UPDATED: Norway’s military intelligence chief has confirmed that Norwegian citizens have traveled to Afghanistan and Pakistan, fought on the side of insurgents and even shot at NATO-led international troops that have included Norwegian soldiers. Their actions can lead to their arrest and imprisonment in Norway. On Wednesday, meanwhile, came news that a man from Fredrikstad has been killed in Syria in connection with its civil war.
Newspaper Aftenposten reported that Lt Gen Kjell Grandhagen, who heads the military’s intelligence gathering unit (Etterretningstjenesten, also known as E-tjenesten), confirmed that the unit “for several years” has followed the movements of Norwegians “who travel to Afghanistan and Pakistan to take part in armed battle or terror-related training.”
He said there were “very few cases,” but in a few of them, “Norwegians were directly tied to carrying out or attempting armed attacks against Afghan authorities and/or the (NATO-led) ISAF (International Security Assistance Force), where Norwegian soldiers are also involved.”
On Thursday, the Norwegian military’s attorney general and chief prosecutor told Aftenposten that Norwegians who have taken part in armed attacks against ISAF troops in Afghanistan can be arrested and held accountable by a Norwegian court. Gen Arne Willy Dahl said that since they do not represent a state, they’re not covered by international law that applies to acts of war. They can thus be found guilty of illegal acts.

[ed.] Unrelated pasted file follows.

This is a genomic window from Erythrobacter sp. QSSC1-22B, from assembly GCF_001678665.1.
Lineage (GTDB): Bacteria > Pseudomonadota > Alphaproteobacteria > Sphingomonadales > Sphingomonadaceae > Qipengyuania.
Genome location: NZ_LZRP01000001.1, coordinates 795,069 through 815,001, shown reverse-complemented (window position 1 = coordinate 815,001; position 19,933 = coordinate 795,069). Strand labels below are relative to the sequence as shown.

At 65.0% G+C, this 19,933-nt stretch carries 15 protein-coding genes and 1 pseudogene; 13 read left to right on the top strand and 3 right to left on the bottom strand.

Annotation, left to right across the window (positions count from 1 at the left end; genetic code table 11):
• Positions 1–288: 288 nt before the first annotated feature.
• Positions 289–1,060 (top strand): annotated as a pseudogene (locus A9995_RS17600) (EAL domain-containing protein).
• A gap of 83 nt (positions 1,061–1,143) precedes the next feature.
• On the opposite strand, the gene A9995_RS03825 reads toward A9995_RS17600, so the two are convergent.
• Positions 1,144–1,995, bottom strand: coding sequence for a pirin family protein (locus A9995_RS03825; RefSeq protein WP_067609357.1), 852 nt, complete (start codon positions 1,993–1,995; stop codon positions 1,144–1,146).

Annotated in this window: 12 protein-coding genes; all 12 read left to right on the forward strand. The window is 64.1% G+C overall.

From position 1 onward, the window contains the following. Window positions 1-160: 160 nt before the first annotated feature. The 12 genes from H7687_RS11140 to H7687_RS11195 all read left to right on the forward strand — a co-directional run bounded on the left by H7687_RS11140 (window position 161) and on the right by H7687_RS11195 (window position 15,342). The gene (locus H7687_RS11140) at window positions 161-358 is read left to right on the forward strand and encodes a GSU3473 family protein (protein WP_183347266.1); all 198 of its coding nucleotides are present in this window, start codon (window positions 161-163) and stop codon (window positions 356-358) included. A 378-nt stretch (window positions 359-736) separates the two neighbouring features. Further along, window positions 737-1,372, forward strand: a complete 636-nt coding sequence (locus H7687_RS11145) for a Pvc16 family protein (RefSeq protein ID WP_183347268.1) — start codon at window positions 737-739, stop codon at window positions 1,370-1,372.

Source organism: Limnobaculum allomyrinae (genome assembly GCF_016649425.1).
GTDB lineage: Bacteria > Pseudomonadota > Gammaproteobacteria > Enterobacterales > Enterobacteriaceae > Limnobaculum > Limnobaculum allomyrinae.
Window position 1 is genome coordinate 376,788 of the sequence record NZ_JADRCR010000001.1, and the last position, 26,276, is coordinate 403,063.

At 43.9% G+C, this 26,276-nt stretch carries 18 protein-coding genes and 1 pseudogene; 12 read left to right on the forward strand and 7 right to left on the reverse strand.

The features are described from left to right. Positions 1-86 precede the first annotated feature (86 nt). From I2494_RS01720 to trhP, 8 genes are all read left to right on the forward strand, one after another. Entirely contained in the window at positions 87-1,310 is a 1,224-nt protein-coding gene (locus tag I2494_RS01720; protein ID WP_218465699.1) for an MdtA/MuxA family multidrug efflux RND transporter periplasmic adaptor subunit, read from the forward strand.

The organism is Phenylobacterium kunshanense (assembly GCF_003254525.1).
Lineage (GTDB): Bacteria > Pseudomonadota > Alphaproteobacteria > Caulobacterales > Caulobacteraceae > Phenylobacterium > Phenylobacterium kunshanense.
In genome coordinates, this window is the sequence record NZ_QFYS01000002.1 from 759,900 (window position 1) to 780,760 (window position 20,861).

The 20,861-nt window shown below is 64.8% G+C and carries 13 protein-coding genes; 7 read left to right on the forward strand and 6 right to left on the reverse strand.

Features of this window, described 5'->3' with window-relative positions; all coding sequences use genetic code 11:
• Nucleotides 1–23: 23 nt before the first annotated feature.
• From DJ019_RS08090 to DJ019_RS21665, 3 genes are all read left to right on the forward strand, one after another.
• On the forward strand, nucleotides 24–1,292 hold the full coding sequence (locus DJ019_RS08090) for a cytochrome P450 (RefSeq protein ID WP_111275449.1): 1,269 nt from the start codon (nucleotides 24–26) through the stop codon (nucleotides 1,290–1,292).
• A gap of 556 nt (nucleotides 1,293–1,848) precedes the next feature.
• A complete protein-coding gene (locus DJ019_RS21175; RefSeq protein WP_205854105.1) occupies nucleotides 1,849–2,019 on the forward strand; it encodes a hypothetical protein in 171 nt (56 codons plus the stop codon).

Grandhagen said he couldn’t be more specific about the Norwegian Islamics’ alleged targets, nor would he comment on when or where their attacks in Afghanistan were carried out or attempted. Aftenposten reported though, that Norwegian authorities have “fresh” information about an identified Norwegian Islamic man who, as late as a few weeks ago, is said to have participated in an attack targeted at ISAF soldiers in Afghanistan.
The identified Norwegian citizen can also be tied to demonstrations arranged by radical Islamic activists in recent years, among them protests against Norway’s involvement in Afghanistan. Norway has been in the process of withdrawing its troops but around 200 remain and the government is evaluating requests from Afghan authorities that others return.
Grandhagen also confirmed that Norwegians in other cases have been involved in terror-related training. Earlier this autumn, he publicized concerns over Norwegian citizens who were traveling to Syria to fight alongside alleged terrorists. The fear is that they’ll be more radical when or if they return to Norway, even though Defense Minister Espen Barth Eide announced this week that Norway was recognizing the national coalition for the democratic and revolutionary forces in Syria as the “legitimate representative” for the Syrian people. State Secretary Torgeir Larsen was in Marrakesh on Tuesday and Wednesday, where he met with coalition officials, to discuss humanitarian aid to Syria and protection of humanitarian workers, and with a support group made up of UN-member countries.
On Wednesday, the website for newspaper Fredriksstad Blad reported that a local man in his 20s had been shot and killed in Syria on Tuesday. He reportedly had traveled to Syria to take part in the country’s civil war, while friends in Fredrikstad said he was there to help people suffering under it.
A spokesman for Norway’s Foreign Ministry told Norwegian Broadcasting (NRK) that he could neither confirm nor deny the report, claiming the ministry had no information other than what had been in Norwegian media. Norway has closed its embassy in Syria and spokesman Svein Michelsen said the ministry no longer has diplomatic staff in the country.
Views and News from Norway/Nina Berglund
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